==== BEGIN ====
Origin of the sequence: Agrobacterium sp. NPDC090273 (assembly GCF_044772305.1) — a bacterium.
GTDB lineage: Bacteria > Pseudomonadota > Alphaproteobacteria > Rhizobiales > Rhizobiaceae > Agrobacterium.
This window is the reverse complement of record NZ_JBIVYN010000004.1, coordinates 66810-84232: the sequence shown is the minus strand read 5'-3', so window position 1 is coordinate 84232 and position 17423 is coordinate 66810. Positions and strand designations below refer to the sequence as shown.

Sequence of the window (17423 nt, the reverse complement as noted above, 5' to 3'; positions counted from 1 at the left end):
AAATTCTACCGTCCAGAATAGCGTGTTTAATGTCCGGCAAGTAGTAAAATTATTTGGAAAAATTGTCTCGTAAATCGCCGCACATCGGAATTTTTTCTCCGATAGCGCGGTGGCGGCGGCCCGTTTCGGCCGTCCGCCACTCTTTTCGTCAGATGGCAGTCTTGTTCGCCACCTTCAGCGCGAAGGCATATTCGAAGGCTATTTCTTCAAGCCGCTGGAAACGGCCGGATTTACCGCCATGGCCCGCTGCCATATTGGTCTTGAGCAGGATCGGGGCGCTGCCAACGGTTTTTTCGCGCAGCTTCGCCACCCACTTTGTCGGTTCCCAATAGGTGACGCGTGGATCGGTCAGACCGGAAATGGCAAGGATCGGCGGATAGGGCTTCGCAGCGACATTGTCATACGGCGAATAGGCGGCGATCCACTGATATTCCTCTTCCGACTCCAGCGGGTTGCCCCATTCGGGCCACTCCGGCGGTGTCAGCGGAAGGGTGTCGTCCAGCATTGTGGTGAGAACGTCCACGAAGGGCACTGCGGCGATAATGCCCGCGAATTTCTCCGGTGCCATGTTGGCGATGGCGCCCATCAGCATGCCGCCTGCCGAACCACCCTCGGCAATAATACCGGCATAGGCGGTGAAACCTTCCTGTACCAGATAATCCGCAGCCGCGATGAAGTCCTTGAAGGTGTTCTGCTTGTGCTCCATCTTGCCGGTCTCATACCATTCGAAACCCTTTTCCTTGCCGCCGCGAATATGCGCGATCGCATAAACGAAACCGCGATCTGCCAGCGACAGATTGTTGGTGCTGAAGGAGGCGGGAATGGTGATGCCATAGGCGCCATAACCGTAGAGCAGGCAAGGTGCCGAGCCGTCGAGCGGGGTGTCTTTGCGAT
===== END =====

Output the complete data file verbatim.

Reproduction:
Origin of the sequence: Agrobacterium sp. NPDC090273 (assembly GCF_044772305.1) — a bacterium.
GTDB lineage: Bacteria > Pseudomonadota > Alphaproteobacteria > Rhizobiales > Rhizobiaceae > Agrobacterium.
This window is the reverse complement of record NZ_JBIVYN010000004.1, coordinates 66810-84232: the sequence shown is the minus strand read 5'-3', so window position 1 is coordinate 84232 and position 17423 is coordinate 66810. Positions and strand designations below refer to the sequence as shown.

Sequence of the window (17423 nt, the reverse complement as noted above, 5' to 3'; positions counted from 1 at the left end):
AAATTCTACCGTCCAGAATAGCGTGTTTAATGTCCGGCAAGTAGTAAAATTATTTGGAAAAATTGTCTCGTAAATCGCCGCACATCGGAATTTTTTCTCCGATAGCGCGGTGGCGGCGGCCCGTTTCGGCCGTCCGCCACTCTTTTCGTCAGATGGCAGTCTTGTTCGCCACCTTCAGCGCGAAGGCATATTCGAAGGCTATTTCTTCAAGCCGCTGGAAACGGCCGGATTTACCGCCATGGCCCGCTGCCATATTGGTCTTGAGCAGGATCGGGGCGCTGCCAACGGTTTTTTCGCGCAGCTTCGCCACCCACTTTGTCGGTTCCCAATAGGTGACGCGTGGATCGGTCAGACCGGAAATGGCAAGGATCGGCGGATAGGGCTTCGCAGCGACATTGTCATACGGCGAATAGGCGGCGATCCACTGATATTCCTCTTCCGACTCCAGCGGGTTGCCCCATTCGGGCCACTCCGGCGGTGTCAGCGGAAGGGTGTCGTCCAGCATTGTGGTGAGAACGTCCACGAAGGGCACTGCGGCGATAATGCCCGCGAATTTCTCCGGTGCCATGTTGGCGATGGCGCCCATCAGCATGCCGCCTGCCGAACCACCCTCGGCAATAATACCGGCATAGGCGGTGAAACCTTCCTGTACCAGATAATCCGCAGCCGCGATGAAGTCCTTGAAGGTGTTCTGCTTGTGCTCCATCTTGCCGGTCTCATACCATTCGAAACCCTTTTCCTTGCCGCCGCGAATATGCGCGATCGCATAAACGAAACCGCGATCTGCCAGCGACAGATTGTTGGTGCTGAAGGAGGCGGGAATGGTGATGCCATAGGCGCCATAACCGTAGAGCAGGCAAGGTGCCGAGCCGTCGAGCGGGGTGTCTTTGCGAT